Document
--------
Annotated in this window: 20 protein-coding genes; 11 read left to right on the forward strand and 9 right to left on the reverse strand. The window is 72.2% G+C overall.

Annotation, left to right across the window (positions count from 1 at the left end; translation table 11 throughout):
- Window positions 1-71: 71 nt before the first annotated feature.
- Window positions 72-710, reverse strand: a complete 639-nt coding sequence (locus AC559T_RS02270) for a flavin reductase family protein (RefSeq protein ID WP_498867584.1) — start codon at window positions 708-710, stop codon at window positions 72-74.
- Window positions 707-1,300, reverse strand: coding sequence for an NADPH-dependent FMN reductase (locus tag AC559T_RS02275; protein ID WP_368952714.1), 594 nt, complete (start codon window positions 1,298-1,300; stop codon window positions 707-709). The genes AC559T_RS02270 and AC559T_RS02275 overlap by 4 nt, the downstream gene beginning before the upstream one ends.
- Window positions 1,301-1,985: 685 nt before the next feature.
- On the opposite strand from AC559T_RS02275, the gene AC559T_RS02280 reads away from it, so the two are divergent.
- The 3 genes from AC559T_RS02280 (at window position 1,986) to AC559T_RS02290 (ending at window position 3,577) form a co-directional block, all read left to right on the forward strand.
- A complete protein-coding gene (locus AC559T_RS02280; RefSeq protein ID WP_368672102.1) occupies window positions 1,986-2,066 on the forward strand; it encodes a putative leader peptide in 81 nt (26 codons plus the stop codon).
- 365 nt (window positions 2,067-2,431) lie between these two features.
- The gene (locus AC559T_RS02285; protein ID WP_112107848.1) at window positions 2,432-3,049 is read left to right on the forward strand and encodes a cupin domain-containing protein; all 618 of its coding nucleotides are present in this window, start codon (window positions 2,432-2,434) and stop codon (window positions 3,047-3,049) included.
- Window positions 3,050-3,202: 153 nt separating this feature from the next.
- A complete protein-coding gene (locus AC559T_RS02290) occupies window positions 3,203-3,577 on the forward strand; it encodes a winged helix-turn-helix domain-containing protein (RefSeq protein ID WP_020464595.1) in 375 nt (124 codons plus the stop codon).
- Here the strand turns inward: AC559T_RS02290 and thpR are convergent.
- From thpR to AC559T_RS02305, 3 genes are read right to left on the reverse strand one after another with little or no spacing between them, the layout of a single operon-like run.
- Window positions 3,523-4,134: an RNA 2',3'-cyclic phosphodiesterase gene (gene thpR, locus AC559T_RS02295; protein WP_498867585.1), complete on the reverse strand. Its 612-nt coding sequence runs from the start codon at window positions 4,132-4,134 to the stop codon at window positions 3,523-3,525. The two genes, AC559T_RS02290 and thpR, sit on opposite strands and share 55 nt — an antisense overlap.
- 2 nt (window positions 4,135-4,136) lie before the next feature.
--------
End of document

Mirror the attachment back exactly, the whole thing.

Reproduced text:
Annotated in this window: 20 protein-coding genes; 11 read left to right on the forward strand and 9 right to left on the reverse strand. The window is 72.2% G+C overall.

Annotation, left to right across the window (positions count from 1 at the left end; translation table 11 throughout):
- Window positions 1-71: 71 nt before the first annotated feature.
- Window positions 72-710, reverse strand: a complete 639-nt coding sequence (locus AC559T_RS02270) for a flavin reductase family protein (RefSeq protein ID WP_498867584.1) — start codon at window positions 708-710, stop codon at window positions 72-74.
- Window positions 707-1,300, reverse strand: coding sequence for an NADPH-dependent FMN reductase (locus tag AC559T_RS02275; protein ID WP_368952714.1), 594 nt, complete (start codon window positions 1,298-1,300; stop codon window positions 707-709). The genes AC559T_RS02270 and AC559T_RS02275 overlap by 4 nt, the downstream gene beginning before the upstream one ends.
- Window positions 1,301-1,985: 685 nt before the next feature.
- On the opposite strand from AC559T_RS02275, the gene AC559T_RS02280 reads away from it, so the two are divergent.
- The 3 genes from AC559T_RS02280 (at window position 1,986) to AC559T_RS02290 (ending at window position 3,577) form a co-directional block, all read left to right on the forward strand.
- A complete protein-coding gene (locus AC559T_RS02280; RefSeq protein ID WP_368672102.1) occupies window positions 1,986-2,066 on the forward strand; it encodes a putative leader peptide in 81 nt (26 codons plus the stop codon).
- 365 nt (window positions 2,067-2,431) lie between these two features.
- The gene (locus AC559T_RS02285; protein ID WP_112107848.1) at window positions 2,432-3,049 is read left to right on the forward strand and encodes a cupin domain-containing protein; all 618 of its coding nucleotides are present in this window, start codon (window positions 2,432-2,434) and stop codon (window positions 3,047-3,049) included.
- Window positions 3,050-3,202: 153 nt separating this feature from the next.
- A complete protein-coding gene (locus AC559T_RS02290) occupies window positions 3,203-3,577 on the forward strand; it encodes a winged helix-turn-helix domain-containing protein (RefSeq protein ID WP_020464595.1) in 375 nt (124 codons plus the stop codon).
- Here the strand turns inward: AC559T_RS02290 and thpR are convergent.
- From thpR to AC559T_RS02305, 3 genes are read right to left on the reverse strand one after another with little or no spacing between them, the layout of a single operon-like run.
- Window positions 3,523-4,134: an RNA 2',3'-cyclic phosphodiesterase gene (gene thpR, locus AC559T_RS02295; protein WP_498867585.1), complete on the reverse strand. Its 612-nt coding sequence runs from the start codon at window positions 4,132-4,134 to the stop codon at window positions 3,523-3,525. The two genes, AC559T_RS02290 and thpR, sit on opposite strands and share 55 nt — an antisense overlap.
- 2 nt (window positions 4,135-4,136) lie before the next feature.